Elimination

            Half-life: ~22 days (healthy volunteers); 2.5-18.9 days (HLH)

            Clearance: ~0.007 L/hr (healthy volunteers); significantly influenced by IFN-gamma production in patients

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            Administration

            IV Compatibilities

            0.9% NaCl

            IV Preparation

            Calculate dose (mg/kg) and total volume (mL) required and the number of vials needed based on patient actual body weight

            Inspect vials visually for particulate matter and discoloration prior to dilution; should appear as a clear to slightly opalescent, colorless to slightly yellow liquid; do not administer if discolored or foreign particulate matter present

            Withdraw calculated volume and dilute with 0.9% NaCl to a final concentration range of 0.25-2.5 mg/mL

            Discard any unused portion left in the vial(s)

            Diluted solution can be placed in either a syringe or an infusion bag, depending on the volume needed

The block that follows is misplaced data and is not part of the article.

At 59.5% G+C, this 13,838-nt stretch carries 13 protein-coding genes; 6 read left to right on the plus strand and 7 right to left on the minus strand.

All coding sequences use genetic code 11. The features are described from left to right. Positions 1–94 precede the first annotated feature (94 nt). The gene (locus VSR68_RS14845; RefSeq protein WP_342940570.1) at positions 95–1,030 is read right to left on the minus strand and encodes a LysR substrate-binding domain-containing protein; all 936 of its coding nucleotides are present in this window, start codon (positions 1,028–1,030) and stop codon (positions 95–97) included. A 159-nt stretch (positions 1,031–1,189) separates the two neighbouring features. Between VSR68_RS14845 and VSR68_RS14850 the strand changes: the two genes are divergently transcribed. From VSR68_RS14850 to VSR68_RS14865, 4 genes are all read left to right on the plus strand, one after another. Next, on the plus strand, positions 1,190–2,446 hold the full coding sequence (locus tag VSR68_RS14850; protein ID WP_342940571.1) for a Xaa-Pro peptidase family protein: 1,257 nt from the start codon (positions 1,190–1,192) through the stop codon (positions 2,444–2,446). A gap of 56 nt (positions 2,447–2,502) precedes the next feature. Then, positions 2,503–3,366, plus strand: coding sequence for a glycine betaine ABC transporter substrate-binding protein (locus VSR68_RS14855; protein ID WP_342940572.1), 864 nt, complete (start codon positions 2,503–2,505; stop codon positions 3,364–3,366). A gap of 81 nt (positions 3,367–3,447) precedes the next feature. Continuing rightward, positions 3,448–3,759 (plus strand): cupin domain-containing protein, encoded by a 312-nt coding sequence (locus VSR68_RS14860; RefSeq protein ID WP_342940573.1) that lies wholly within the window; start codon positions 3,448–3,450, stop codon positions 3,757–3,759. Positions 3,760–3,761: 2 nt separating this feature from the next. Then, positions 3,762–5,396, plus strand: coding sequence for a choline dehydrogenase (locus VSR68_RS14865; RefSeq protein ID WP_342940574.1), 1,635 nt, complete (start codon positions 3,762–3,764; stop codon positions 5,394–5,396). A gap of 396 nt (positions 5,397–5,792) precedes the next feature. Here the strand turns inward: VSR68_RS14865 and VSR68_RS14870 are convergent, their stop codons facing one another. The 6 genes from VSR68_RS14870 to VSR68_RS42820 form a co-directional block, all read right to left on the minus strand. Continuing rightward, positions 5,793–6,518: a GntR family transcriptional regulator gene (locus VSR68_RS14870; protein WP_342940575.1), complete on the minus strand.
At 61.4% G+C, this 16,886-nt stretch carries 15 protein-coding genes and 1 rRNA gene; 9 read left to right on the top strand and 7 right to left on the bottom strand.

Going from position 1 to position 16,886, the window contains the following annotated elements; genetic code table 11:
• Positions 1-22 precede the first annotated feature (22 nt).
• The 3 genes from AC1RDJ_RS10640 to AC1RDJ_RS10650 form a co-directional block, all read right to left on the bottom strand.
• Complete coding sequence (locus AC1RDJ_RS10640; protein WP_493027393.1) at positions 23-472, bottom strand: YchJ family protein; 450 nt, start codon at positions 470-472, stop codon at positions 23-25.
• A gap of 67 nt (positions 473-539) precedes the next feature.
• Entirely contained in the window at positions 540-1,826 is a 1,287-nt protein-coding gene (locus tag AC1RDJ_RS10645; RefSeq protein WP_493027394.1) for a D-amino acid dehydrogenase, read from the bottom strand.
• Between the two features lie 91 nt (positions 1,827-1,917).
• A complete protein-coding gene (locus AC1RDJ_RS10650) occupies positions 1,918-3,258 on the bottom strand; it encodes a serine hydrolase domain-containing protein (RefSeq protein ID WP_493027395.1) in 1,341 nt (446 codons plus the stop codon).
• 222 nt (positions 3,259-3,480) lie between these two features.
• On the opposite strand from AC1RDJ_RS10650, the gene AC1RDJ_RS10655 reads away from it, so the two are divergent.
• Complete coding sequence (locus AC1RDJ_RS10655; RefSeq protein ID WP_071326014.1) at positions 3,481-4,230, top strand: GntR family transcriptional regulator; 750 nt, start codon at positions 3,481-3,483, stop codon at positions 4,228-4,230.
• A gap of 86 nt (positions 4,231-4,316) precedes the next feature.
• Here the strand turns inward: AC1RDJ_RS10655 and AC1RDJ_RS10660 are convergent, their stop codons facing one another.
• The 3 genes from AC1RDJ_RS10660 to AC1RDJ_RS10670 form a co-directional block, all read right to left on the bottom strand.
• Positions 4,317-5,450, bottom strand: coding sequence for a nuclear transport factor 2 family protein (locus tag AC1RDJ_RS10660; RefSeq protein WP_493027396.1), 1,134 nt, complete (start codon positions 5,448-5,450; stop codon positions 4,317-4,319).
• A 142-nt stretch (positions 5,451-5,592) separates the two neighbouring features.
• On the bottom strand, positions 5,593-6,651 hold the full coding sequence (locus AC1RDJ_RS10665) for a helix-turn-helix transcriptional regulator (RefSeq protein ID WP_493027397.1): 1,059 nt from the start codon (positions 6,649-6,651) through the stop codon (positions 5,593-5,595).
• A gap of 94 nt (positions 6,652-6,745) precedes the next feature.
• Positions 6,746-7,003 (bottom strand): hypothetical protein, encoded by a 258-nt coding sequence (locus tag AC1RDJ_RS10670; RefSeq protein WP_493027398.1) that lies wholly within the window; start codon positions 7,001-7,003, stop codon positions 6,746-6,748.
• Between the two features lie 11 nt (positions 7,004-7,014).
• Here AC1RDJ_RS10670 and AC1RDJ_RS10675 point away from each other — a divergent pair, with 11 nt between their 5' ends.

Use a gamma-irradiated, latex-free, PVC-free syringe; do not use with ethylene oxide-sterilized syringes

            Use non-PVC polyolefin infusion bag

            IV Administration

            For IV infusion only

            If refrigerated, allow diluted solution to come to room temperature before administration

            Administer diluted solution IV over 1 hr through an IV line containing a sterile, nonpyrogenic, low-protein-binding 0.2-micron in-line filter

            Do not infuse concomitantly with other agents and do not add any other product to the infusion bag or syringe

            Do not store any unused portion of the infusion solution for reuse

            Concomitant drugs and premedication

            • Dexamethasone: If not already taking dexamethasone, begin daily dose of at least 5-10 mg/m² the day before initiating emapalumab; patients already receiving baseline dexamethasone, continue regular dose provided if at least 5 mg/m²
            • Administer prophylaxis for herpes zoster, Pneumocystis jirovecii infection, and fungal infections before initiating emapalumab

            Storage

            Preservative-free product

            Unopened vials

            • Refrigerate at 2-8°C (36-46°F) in original carton to protect from light
            • Do not freeze
            • Do not shake

            Diluted solution

            • Refrigerate at 2-8°C (36-46°F) for up to 4 hr from time of dilution